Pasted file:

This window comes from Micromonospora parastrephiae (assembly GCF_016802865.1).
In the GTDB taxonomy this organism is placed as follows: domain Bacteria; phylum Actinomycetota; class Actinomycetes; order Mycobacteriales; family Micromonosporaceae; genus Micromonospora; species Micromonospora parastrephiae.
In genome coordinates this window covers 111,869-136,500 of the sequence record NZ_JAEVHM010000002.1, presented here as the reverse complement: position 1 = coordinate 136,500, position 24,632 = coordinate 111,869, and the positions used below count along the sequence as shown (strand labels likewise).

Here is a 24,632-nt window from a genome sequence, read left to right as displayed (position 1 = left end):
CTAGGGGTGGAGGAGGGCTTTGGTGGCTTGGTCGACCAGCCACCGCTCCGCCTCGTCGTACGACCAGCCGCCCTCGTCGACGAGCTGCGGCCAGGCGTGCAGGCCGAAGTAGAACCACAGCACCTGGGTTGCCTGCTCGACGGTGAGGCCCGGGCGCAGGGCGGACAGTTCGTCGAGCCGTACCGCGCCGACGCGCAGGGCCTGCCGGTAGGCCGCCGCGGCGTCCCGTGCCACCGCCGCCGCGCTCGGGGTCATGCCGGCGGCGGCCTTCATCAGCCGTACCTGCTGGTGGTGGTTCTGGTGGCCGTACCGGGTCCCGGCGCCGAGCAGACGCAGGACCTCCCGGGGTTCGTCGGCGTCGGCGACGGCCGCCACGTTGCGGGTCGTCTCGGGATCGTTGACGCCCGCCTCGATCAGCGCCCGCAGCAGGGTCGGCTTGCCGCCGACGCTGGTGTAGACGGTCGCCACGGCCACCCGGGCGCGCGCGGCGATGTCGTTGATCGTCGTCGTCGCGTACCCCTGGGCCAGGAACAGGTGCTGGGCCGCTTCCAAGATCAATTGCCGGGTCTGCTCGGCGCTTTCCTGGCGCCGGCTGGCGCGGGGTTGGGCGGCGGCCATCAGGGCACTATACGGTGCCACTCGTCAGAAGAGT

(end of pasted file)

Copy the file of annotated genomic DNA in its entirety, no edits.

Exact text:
This window comes from Micromonospora parastrephiae (assembly GCF_016802865.1).
In the GTDB taxonomy this organism is placed as follows: domain Bacteria; phylum Actinomycetota; class Actinomycetes; order Mycobacteriales; family Micromonosporaceae; genus Micromonospora; species Micromonospora parastrephiae.
In genome coordinates this window covers 111,869-136,500 of the sequence record NZ_JAEVHM010000002.1, presented here as the reverse complement: position 1 = coordinate 136,500, position 24,632 = coordinate 111,869, and the positions used below count along the sequence as shown (strand labels likewise).

Here is a 24,632-nt window from a genome sequence, read left to right as displayed (position 1 = left end):
CTAGGGGTGGAGGAGGGCTTTGGTGGCTTGGTCGACCAGCCACCGCTCCGCCTCGTCGTACGACCAGCCGCCCTCGTCGACGAGCTGCGGCCAGGCGTGCAGGCCGAAGTAGAACCACAGCACCTGGGTTGCCTGCTCGACGGTGAGGCCCGGGCGCAGGGCGGACAGTTCGTCGAGCCGTACCGCGCCGACGCGCAGGGCCTGCCGGTAGGCCGCCGCGGCGTCCCGTGCCACCGCCGCCGCGCTCGGGGTCATGCCGGCGGCGGCCTTCATCAGCCGTACCTGCTGGTGGTGGTTCTGGTGGCCGTACCGGGTCCCGGCGCCGAGCAGACGCAGGACCTCCCGGGGTTCGTCGGCGTCGGCGACGGCCGCCACGTTGCGGGTCGTCTCGGGATCGTTGACGCCCGCCTCGATCAGCGCCCGCAGCAGGGTCGGCTTGCCGCCGACGCTGGTGTAGACGGTCGCCACGGCCACCCGGGCGCGCGCGGCGATGTCGTTGATCGTCGTCGTCGCGTACCCCTGGGCCAGGAACAGGTGCTGGGCCGCTTCCAAGATCAATTGCCGGGTCTGCTCGGCGCTTTCCTGGCGCCGGCTGGCGCGGGGTTGGGCGGCGGCCATCAGGGCACTATACGGTGCCACTCGTCAGAAGAGT